Please note that the following document, although believed to be correct at the time of issue, may not represent the current position of the CRA. Prenez note que ce document, bien qu'exact au moment émis, peut ne pas représenter la position actuelle de l'ARC.
Principal Issues: Several questions about the deductibility of legal expense under paragraph 8(1)(b) of the Act.
Position: See response.
Reasons: See response.
Author: McCarthy, Kathryn
Section: 8(1)(b), 6(1)(a)
April 11, 2018
Re: Deduction of legal expense
We are writing in response to your correspondence dated April 13, May 14, and June 22, 2017, and our subsequent conversations (Underhill/ XXXXXXXXXX and McCarthy/XXXXXXXXXX). We apologize for the delay in our response.
Legislative references are to provisions of the Income Tax Act (“Act”).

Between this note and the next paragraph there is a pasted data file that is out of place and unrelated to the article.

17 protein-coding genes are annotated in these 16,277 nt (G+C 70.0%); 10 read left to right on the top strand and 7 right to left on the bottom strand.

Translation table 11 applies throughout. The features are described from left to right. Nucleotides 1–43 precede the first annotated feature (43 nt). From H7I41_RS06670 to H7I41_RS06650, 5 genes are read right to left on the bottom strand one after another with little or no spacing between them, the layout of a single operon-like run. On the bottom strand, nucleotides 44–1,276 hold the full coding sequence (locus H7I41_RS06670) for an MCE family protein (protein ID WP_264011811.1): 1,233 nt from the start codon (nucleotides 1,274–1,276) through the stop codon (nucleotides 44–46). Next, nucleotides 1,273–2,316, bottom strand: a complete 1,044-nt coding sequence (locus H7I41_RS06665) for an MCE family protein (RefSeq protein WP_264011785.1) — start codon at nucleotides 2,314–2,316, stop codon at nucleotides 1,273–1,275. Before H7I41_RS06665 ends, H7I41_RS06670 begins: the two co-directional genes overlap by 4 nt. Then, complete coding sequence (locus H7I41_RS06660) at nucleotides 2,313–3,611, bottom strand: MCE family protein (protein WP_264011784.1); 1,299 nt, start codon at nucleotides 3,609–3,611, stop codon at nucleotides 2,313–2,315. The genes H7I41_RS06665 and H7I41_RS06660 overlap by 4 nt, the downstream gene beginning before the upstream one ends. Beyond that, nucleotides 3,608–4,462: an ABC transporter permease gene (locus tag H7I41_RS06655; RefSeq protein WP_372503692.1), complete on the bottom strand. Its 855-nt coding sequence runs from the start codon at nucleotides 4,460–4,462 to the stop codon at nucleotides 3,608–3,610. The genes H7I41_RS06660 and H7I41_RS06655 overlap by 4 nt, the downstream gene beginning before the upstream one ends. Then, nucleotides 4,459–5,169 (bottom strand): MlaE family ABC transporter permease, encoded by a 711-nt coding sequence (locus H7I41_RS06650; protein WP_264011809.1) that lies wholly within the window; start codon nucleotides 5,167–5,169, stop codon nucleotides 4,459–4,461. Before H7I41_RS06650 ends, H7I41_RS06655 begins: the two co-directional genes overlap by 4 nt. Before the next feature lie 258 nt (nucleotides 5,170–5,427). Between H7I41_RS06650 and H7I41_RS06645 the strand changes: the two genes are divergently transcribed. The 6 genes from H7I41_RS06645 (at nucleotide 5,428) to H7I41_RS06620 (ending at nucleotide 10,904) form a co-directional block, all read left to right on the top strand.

You had several questions about the deductibility of a taxpayer’s legal expense, from employment income, under paragraph 8(1)(b) of the Act. The determination of the income tax treatment of the legal fees described in your letter involves questions of fact that can only be determined after reviewing all of the relevant facts and documentation. Based on the information available to us, we are prepared to offer the following general comments.
This technical interpretation provides general comments about the provisions of the Act. It does not confirm the income tax treatment of a particular situation involving a specific taxpayer but is intended to assist you in making that determination. The income tax treatment of a particular transaction proposed by a specific taxpayer will only be confirmed by this Directorate in the context of an advance income tax ruling request submitted in the manner set out in Information Circular IC 70-6R7, Advance Income Tax Rulings and Technical Interpretations.
If a legal expense is incurred by a taxpayer in a prior tax year to collect, or establish a right to collect an amount that will be included in the taxpayer’s employment income in a subsequent tax year, in which tax year is the legal expense deductible for the taxpayer?